• These silly social networking sites are like bars: there's very little that the owner can do to make it "cool". Whether it's "cool" or not is largely determined by the mob mentality of their customers and inertia. It's unlikely that Friendster will make any kind of significant comeback. MySpace has too much inertia, and if it truly is social, then people want to hang out where their friends already do.
    • by unother (712929)

      I don't think so.

      Personally I think the move is right (and I had been advocating it informally for some time). Friendster should concentrate on "adults" (AKA 25+) as MySpace is quite the annoying kid-world sometimes; and furthermore, is so addled with marketing that older people would be frankly turned off by it. Not to mention if they don't focus on being THE site, they avoid the quite obvious traffic and scalability issues MySpace is constantly plagued with.

      I applaud the move and it makes sense. I

  • They seem to be hiring again [crunchboard.com]. If you enjoy a real challenge and have the skill-set..
  • They can do what MySpace did, and pay 100,000 girls a hundred bucks each to pretend that they are "bi."
  • The patent drafter can say anything he wants in the description, like "a system in accordance with the present invention includes a computer and a keyboard", but the only rights the owner gets are in the claims. Friendster's patent rights amount to (every word in this must be present in a competitor's product in order to successfully sue for infringement - caveat...not considering doctrine of equivalents): 1. In a computer system including a server computer and a database of registered users that stores f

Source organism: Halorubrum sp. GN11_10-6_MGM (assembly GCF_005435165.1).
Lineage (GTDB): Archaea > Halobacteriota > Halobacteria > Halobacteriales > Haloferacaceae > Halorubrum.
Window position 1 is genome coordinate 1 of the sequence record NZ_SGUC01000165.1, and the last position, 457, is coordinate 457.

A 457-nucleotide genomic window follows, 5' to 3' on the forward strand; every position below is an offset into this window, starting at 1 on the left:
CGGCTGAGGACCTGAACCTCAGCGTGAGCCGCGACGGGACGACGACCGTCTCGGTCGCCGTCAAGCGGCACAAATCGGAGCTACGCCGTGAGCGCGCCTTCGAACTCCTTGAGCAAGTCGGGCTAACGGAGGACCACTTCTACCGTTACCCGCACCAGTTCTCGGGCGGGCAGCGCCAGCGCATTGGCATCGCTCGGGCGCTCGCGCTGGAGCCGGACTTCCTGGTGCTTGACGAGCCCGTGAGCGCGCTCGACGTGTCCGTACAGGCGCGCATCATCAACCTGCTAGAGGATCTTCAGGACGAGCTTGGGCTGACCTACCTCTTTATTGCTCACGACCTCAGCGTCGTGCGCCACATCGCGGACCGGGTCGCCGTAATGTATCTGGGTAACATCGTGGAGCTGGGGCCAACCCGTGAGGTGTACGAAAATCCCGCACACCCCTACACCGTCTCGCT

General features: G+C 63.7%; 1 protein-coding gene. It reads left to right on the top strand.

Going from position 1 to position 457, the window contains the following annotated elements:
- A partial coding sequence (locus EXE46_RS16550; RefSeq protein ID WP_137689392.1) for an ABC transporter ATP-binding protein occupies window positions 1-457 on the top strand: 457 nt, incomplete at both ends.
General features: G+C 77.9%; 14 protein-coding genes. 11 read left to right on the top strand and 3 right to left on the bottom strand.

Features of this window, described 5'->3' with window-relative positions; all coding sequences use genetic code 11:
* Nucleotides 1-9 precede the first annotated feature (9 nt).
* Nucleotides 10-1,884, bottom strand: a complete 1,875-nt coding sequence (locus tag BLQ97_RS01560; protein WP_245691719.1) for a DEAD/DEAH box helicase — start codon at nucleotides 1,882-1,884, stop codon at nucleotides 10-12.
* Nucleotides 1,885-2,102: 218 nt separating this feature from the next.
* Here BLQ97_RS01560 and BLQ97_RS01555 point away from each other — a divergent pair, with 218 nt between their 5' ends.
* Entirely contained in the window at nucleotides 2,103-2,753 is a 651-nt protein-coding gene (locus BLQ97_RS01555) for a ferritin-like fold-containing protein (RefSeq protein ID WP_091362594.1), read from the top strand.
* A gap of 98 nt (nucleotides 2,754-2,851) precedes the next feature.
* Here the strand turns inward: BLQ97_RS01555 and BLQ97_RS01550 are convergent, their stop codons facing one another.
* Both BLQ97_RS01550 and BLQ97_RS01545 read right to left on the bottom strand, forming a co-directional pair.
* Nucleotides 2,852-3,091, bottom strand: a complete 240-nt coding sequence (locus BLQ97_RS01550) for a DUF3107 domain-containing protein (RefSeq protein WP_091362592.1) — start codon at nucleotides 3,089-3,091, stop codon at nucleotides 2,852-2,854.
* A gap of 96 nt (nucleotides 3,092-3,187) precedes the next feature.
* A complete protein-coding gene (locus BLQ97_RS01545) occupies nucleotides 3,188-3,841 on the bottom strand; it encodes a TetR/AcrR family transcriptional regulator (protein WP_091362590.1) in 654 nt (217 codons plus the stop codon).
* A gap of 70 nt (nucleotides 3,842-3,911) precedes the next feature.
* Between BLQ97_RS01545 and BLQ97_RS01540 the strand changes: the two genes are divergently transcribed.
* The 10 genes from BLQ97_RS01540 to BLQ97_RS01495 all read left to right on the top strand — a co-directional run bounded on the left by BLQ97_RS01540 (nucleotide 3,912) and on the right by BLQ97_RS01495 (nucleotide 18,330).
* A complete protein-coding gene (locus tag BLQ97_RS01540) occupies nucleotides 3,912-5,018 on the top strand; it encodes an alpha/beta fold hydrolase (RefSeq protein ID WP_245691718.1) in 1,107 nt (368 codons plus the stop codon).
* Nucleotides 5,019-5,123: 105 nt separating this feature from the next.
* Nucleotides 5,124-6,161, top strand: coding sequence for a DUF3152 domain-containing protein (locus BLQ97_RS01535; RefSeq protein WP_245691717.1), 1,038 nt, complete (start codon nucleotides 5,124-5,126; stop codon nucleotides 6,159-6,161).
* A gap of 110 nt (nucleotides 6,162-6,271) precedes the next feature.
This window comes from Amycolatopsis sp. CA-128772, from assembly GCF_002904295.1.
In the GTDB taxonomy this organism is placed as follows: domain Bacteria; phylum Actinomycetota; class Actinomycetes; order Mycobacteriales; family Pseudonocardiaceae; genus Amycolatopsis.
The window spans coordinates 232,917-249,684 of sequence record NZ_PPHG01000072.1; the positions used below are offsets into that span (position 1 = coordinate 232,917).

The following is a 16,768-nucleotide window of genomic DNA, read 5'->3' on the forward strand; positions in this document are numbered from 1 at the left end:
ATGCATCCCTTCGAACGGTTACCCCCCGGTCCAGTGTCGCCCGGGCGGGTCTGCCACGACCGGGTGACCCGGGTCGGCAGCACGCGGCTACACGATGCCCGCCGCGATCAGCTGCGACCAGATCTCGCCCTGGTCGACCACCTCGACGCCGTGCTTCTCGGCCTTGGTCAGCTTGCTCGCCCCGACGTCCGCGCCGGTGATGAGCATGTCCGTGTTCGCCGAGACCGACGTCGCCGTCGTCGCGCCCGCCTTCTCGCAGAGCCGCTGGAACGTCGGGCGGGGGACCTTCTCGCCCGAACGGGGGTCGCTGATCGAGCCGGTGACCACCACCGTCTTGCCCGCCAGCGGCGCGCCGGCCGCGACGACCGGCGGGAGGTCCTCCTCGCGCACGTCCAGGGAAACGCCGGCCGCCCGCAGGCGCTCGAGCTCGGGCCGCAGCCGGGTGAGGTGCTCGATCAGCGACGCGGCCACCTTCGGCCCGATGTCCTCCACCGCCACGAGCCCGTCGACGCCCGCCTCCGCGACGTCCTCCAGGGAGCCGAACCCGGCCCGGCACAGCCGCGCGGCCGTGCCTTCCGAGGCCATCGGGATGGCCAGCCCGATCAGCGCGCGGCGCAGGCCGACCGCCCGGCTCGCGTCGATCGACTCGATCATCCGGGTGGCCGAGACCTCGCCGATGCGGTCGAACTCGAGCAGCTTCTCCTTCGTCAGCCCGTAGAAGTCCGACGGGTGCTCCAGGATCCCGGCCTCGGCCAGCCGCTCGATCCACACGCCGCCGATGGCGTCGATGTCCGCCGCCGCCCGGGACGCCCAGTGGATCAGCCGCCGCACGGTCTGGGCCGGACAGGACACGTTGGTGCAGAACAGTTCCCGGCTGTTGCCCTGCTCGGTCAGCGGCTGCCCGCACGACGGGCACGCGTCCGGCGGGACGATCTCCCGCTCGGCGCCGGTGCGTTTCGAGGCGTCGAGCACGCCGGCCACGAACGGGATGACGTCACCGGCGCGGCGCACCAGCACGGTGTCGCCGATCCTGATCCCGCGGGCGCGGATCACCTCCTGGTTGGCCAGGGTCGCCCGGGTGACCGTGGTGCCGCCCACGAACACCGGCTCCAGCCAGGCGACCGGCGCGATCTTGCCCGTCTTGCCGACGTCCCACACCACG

• ...until this Web 2.0, 'social', {insert more buzzwords here} crap fad is over.

    Unfortunately, something even more lame and stupid will probably replace it...

    Sigh.
  • ...plans for a complete project redesign, a focus on adult users and a newly awarded patent for social networking. [emphasis mine]

    That reminds me -- I need to delete my Friendster account.

    I shouldn't be hesitant about it; after all, Friendster has done exactly zilch for me. But I worry that my dropping out might negatively impact, even a little bit, the social networks of my friends, particularly those who joined at my invitation. Still, I cannot abide that my social network is being used to further

  • Humph! They added AJAX controls to the frontpage, added vids, blogs, blah, blah - not impressed.

    Just because it used AJAX, ATLAS, .NET 2.0 or any of the "new" technologies doesn't mean anything. It's still going to be bottom-barrel internet fodder. The idea of social networking and reputation driven sites have been around for ages (look at /.)

    The question then is this: do social networking communities or even reputation servers in the longrun do anything for anyone, except in small specialized communit

  • Please don't consider this spam, because it really IS relevant - a friend of mine has started a very slick new social networking site, uses CSS, has RSS feeds, IM chat similar to Gmail... The feature set is really amazing, it's got feature parity or better with every social networking site I've ever seen and evite and blogging, has unlimited photo sharing, and does email as well. It's called Zoji [zoji.com], please check it out before you mod this.